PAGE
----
5. Oil and gas price volatility. Price uncertainty continues to challenge energy companies as they estimate net incomes and affordability of capital project budgets. Several companies, including ExxonMobil, Shell and ConocoPhillips, referenced this uncertainty in their 2013 second-quarter results. Lower price realization is a chal­lenge when many companies are still running “marker” gas or crude price in their budgeting exercises.

6. Longer-term project pipeline quality. With so many large developments and expansion programs scheduled to complete by 2017, the industry must define the next generation of projects. Gas export terminals in the US, complex East African gas, ultra-deepwater and Arctic drilling, along with a new round of refinery upgrades to meet new fuel specifications—it’s hard to see these all as high-return projects. We expect many companies will return to mature sites and look for the missed oil, tapping improved recovery techniques, including advanced seis­mic sensing, digital oilfield applications and the next generation of drilling technology advances. The industry could signal a move away from mega­-projects to large reactivation and infill programs upstream and selective expansions around advantaged sites in the downstream.

C. Tactical specifics

Planning priorities will vary for each company, but most will include ex­ploration, gas, projects and operational performance.

7. Exploration focus. Exploration is difficult at the best of times, as the license round schedule, drilling success rates, and the costs and availability of rigs all introduce uncertainty. For larger players, materiality and maturation speed are constant concerns, which is why we have seen many companies now quoting resource addition annual performance in addition to proven (P1) reserve additions. To grow 100,000 barrels of oil equivalent (BOE) per day, producers need to consistently find an extra 35 million to 45 million BOE per year. For the supermajors and large NOCs to sustain production, finding 1 billion to 1.5 billion BOE a year is the challenge.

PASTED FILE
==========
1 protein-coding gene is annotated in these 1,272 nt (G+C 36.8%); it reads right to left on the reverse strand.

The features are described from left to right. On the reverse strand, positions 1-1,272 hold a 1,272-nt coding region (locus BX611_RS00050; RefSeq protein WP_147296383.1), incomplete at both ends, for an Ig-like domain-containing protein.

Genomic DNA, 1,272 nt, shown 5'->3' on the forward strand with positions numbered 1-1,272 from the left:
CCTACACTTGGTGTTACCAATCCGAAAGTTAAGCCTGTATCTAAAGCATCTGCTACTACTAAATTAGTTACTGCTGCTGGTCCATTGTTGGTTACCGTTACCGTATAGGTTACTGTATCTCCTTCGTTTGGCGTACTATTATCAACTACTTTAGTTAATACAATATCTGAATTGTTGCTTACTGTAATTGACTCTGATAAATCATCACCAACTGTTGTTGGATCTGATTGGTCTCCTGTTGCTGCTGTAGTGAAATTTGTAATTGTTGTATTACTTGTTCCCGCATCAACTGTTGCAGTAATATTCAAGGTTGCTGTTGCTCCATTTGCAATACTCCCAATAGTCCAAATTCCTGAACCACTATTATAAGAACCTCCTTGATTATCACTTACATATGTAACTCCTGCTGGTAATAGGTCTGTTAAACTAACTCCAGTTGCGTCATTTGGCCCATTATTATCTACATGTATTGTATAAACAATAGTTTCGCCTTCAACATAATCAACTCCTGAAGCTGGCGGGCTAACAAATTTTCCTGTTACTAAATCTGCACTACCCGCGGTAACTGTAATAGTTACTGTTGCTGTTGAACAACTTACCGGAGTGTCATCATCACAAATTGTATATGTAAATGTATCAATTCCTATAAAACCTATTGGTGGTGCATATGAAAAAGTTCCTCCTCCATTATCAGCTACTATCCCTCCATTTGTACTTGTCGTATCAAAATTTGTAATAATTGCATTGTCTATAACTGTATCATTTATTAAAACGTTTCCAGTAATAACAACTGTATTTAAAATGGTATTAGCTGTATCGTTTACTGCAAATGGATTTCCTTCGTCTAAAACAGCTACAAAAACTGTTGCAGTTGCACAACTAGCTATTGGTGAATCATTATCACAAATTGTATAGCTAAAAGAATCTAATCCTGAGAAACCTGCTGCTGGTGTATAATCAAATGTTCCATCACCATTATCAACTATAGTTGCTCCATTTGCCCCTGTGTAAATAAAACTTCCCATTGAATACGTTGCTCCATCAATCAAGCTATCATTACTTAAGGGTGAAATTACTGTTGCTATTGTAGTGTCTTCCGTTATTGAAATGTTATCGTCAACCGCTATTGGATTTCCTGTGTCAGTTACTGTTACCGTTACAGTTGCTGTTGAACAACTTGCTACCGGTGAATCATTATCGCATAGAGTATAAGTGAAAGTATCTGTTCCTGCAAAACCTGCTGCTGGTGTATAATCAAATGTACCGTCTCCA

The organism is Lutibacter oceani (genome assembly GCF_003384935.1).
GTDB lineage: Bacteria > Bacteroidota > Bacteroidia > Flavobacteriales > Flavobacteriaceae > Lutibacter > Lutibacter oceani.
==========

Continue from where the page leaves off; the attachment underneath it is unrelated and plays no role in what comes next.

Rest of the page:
The priority exploration themes for 2014 include:

· Big gas (East Africa, Australia and the eastern Mediterranean);
· Re-exploration: Going back to mature provinces with improved seismic-while-drilling technology and knowledge (Norway, UK and the Gulf of Mexico);
· Deepwater oil (Brazil, West Africa and a full restart in the US’s Gulf of Mexico);
· Onshore oil (East Africa, India, California and Egypt);
· Unconventional oil and gas (US, Argentina and Australia).

The number of focus areas required by an oil company depends on its size. But with exploration budgets of $500 million per year for the independents and as much as $5 billion per year or more for the supermajors, there seems to be no shortage of investment dollars targeting emerging trends and new opportunities.